Human MonoClonal AntiBodies Reactive To Oligodendrocytes Promote ReMyelination
In A Model Of Multiple Sclerosis
Warrington AE, Asakura K, Bieber AJ, Ciric B, Van Keulen V, Kaveri SV, Kyle RA, Pease LR, Rodriguez M
Proc Natl Acad Sci USA 2000 Jun 6;97(12):6820-6825
Mayo Medical and Graduate Schools, Depts of Neurology, Immunology, and Hematology, Rochester, MN 55905; and Institut National de la Sante et de la Recherche Medicale (INSERM) U430, Paris, France; and Nagoya Univ, School of Medicine, Dept of Neurology, Nagoya, 466-8550 Japan
Promoting ReMyelination, a major goal of an effective treatment for DeMyelinating Diseases, has the potential to protect vulnerable Axons, increase Conduction Velocity, and improve Neurologic Deficits.
Strategies to promote ReMyelination have focused on transplanting Oligodendrocytes (OLs) or recruiting endogenous Myelinating cells with Trophic Factors.
Ig-based therapies, routinely used to treat a variety of Neurological and AutoImmune Diseases, underlie our approach to enhance ReMyelination.
We isolated two human mAbs directed against OL surface Antigens that promoted significant ReMyelination in a Virus-mediated model of Multiple Sclerosis. Four additional OL-binding human mAbs did not promote ReMyelination.
Both human mAbs were as effective as human IVIG, a treatment shown to have efficacy in Multiple Sclerosis, and bound to the surface of human OLs suggesting a direct effect of the mAbs on the cells responsible for Myelination.
Alternatively, targeting human mAbs to areas of Central Nervous System (CNS) pathology may facilitate the Opsonization of Myelin debris, allowing repair to proceed.
Human mAbs were isolated from the Sera of individuals with a form of MonoClonal Gammopathy.
These individuals carry a high level of MonoClonal protein in their blood without detriment, lending support to the belief that administration of these mAbs as a therapy would be safe.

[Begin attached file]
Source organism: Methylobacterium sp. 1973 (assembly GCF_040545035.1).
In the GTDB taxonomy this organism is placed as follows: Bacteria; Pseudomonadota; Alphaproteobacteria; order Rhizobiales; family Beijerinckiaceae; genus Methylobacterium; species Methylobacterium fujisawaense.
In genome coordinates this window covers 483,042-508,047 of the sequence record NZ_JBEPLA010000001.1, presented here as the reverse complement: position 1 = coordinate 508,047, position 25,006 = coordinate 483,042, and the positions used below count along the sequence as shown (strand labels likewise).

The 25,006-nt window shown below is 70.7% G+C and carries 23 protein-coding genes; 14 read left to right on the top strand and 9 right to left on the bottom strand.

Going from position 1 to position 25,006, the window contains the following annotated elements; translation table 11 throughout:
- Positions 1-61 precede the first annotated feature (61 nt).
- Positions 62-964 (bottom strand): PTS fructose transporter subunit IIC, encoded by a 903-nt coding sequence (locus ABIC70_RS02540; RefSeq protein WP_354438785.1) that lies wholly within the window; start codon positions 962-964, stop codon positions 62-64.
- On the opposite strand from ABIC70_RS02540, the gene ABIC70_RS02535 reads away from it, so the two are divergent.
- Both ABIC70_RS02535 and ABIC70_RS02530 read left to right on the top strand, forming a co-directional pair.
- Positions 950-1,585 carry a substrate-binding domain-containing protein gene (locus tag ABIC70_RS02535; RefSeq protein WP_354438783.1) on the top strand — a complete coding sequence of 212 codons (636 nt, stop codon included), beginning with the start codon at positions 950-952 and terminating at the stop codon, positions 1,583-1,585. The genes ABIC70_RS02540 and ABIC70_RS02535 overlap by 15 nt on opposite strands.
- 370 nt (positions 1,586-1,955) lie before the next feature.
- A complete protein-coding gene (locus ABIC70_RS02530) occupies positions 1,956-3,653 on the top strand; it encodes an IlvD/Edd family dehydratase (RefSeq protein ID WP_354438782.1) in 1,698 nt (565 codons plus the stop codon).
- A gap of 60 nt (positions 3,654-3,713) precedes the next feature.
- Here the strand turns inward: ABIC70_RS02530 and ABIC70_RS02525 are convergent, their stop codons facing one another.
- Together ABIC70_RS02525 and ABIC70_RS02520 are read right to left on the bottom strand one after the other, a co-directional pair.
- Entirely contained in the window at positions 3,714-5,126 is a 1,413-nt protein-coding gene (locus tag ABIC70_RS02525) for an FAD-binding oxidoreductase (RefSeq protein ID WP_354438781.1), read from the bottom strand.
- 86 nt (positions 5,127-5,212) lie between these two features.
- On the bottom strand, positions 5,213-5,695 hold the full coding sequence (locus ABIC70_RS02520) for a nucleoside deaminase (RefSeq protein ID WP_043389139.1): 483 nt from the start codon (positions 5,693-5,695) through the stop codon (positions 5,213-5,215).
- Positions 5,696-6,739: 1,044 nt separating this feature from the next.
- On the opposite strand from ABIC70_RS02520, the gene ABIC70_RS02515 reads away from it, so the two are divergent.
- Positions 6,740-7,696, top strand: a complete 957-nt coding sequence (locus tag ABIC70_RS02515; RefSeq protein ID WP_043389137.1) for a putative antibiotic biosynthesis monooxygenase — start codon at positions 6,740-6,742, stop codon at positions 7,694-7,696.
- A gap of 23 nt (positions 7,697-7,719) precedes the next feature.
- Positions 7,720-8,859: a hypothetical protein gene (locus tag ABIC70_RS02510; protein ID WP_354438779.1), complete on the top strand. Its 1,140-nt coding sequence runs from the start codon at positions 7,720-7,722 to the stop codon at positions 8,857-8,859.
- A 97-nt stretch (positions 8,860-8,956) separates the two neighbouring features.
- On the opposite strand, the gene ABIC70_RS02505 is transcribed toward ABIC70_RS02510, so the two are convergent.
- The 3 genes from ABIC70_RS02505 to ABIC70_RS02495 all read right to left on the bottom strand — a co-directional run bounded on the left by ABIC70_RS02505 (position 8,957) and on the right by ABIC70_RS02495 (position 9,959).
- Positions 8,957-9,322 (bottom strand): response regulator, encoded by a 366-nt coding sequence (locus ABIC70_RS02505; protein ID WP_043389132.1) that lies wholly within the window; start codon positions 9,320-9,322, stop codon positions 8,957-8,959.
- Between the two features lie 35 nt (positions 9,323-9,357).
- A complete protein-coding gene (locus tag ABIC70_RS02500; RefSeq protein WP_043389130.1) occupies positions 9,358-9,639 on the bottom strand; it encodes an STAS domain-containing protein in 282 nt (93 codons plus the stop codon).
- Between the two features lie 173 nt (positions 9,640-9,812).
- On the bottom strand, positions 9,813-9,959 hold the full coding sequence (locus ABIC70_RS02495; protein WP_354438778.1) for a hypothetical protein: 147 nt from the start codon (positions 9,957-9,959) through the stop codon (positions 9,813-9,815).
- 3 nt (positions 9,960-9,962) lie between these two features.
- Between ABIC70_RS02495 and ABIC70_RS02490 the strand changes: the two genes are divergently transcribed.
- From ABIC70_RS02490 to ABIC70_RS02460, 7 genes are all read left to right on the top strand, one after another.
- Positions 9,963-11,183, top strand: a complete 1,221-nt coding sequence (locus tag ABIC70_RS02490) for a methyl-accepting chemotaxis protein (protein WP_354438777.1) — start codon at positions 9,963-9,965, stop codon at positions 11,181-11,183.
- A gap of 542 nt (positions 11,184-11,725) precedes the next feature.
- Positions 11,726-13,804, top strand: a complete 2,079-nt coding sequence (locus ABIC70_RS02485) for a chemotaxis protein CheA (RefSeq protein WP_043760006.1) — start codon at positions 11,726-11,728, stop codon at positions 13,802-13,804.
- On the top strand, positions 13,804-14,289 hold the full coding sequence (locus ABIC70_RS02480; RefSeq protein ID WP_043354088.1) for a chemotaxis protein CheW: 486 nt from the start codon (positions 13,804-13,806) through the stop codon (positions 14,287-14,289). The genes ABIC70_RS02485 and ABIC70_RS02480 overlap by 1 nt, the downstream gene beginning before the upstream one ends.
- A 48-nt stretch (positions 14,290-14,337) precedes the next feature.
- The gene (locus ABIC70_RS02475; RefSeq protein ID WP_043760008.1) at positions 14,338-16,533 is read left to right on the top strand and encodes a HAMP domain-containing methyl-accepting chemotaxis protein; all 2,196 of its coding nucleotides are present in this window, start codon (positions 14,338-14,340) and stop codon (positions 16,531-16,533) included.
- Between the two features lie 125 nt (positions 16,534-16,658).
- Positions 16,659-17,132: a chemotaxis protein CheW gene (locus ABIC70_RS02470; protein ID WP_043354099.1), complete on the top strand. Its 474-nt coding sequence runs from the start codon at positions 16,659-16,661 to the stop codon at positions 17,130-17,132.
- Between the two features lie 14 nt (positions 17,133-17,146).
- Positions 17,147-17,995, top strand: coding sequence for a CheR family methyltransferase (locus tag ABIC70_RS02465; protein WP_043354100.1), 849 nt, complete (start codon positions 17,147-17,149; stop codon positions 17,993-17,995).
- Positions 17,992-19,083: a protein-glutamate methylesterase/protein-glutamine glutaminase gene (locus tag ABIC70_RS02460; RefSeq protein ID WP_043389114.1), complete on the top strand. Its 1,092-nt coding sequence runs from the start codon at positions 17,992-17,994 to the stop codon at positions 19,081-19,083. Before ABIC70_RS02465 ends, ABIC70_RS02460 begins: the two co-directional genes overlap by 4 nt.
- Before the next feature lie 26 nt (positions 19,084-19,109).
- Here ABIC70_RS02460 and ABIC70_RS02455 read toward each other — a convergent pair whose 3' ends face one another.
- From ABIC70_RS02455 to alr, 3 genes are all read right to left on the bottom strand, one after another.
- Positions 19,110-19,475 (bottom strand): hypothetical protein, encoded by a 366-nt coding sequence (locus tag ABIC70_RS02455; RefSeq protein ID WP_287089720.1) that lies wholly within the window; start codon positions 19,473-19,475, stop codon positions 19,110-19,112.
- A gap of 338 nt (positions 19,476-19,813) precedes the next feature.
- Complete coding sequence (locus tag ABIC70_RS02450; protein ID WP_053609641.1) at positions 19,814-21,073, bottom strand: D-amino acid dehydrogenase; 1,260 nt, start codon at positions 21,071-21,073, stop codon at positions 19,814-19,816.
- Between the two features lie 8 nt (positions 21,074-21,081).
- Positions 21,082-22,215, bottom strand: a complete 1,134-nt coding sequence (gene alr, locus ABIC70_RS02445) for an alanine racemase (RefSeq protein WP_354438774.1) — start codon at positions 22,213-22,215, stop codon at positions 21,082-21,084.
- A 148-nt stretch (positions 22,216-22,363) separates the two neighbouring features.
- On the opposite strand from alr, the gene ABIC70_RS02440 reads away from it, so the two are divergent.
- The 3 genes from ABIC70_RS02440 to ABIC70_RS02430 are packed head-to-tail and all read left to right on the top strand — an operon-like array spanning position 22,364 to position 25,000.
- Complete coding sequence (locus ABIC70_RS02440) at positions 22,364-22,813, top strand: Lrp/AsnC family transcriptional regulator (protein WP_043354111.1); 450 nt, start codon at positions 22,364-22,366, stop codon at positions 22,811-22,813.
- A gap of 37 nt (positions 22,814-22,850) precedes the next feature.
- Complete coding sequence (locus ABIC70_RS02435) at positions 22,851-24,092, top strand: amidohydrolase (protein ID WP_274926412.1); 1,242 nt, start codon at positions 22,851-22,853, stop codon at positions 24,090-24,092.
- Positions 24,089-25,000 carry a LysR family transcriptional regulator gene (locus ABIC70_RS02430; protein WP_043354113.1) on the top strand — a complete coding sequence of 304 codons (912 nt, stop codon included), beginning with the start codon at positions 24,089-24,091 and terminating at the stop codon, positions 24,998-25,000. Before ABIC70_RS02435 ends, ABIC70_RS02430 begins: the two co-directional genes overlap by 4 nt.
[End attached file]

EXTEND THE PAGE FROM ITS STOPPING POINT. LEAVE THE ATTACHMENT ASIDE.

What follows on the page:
Our results are consistent with the hypothesis that CNS-reactive mAbs, are:
- Part of the normal Ig repertoire in humans
- May help repair and protect the CNS from
- Further challenge the premise that Abs that bind OLs are necessarily Pathogenic.
Unique Population Of Circulating AutoAntibodies Promotes
Central Nervous System ReMyelination
Asakura K, Rodriguez M
Mult Scler 1998 Jun;4(3):217-21
Mayo Clinic and Foundation, Dept of Neurology, Rochester, Minnesota, USA
PMID# 9762677; UI# 98435425
In previous studies we demonstrated that the Humoral Immune Response directed against unique Central Nervous System (CNS) Antigens enhanced CNS ReMyelination in the Theiler's Virus experimental model of Multiple Sclerosis (MS).
To expand on this observation, a mouse IgM kappa MonoClonal AntiBody (mAb) which enhances CNS ReMyelination, was raised against normal mouse Spinal Cord homogenate.
Characterization of this mAb revealed that it is PolyReactive towards variety of IntraCellular Antigens but also reacts to an unidentified surface Antigen on Oligodendrocytes.
The mAb is encoded by germline ImmunoGlobulin Genes without Somatic mutations consistent with the observation that it is a natural AutoAntibody.
Recently we generated another mouse IgM kappa mAb raised against normal Spinal Cord homogenate, which also promotes CNS ReMyelination.
Further characterization revealed that both mAbs which promote ReMyelination have similar binding characteristics.
Conventionally Abs which recognize normal CNS components, especially Oligodendrocytes or Myelin, have been considered to be a disease marker or be involved in the PathoGenesis of MS.
However, we have identified a unique population of circulating AutoAntibodies which are beneficial for Myelin repair.
Therefore this observation indicates the need to re-evaluate AutoAntibody production against Myelin components in CSF and blood as markers of disease activity versus repair in MS.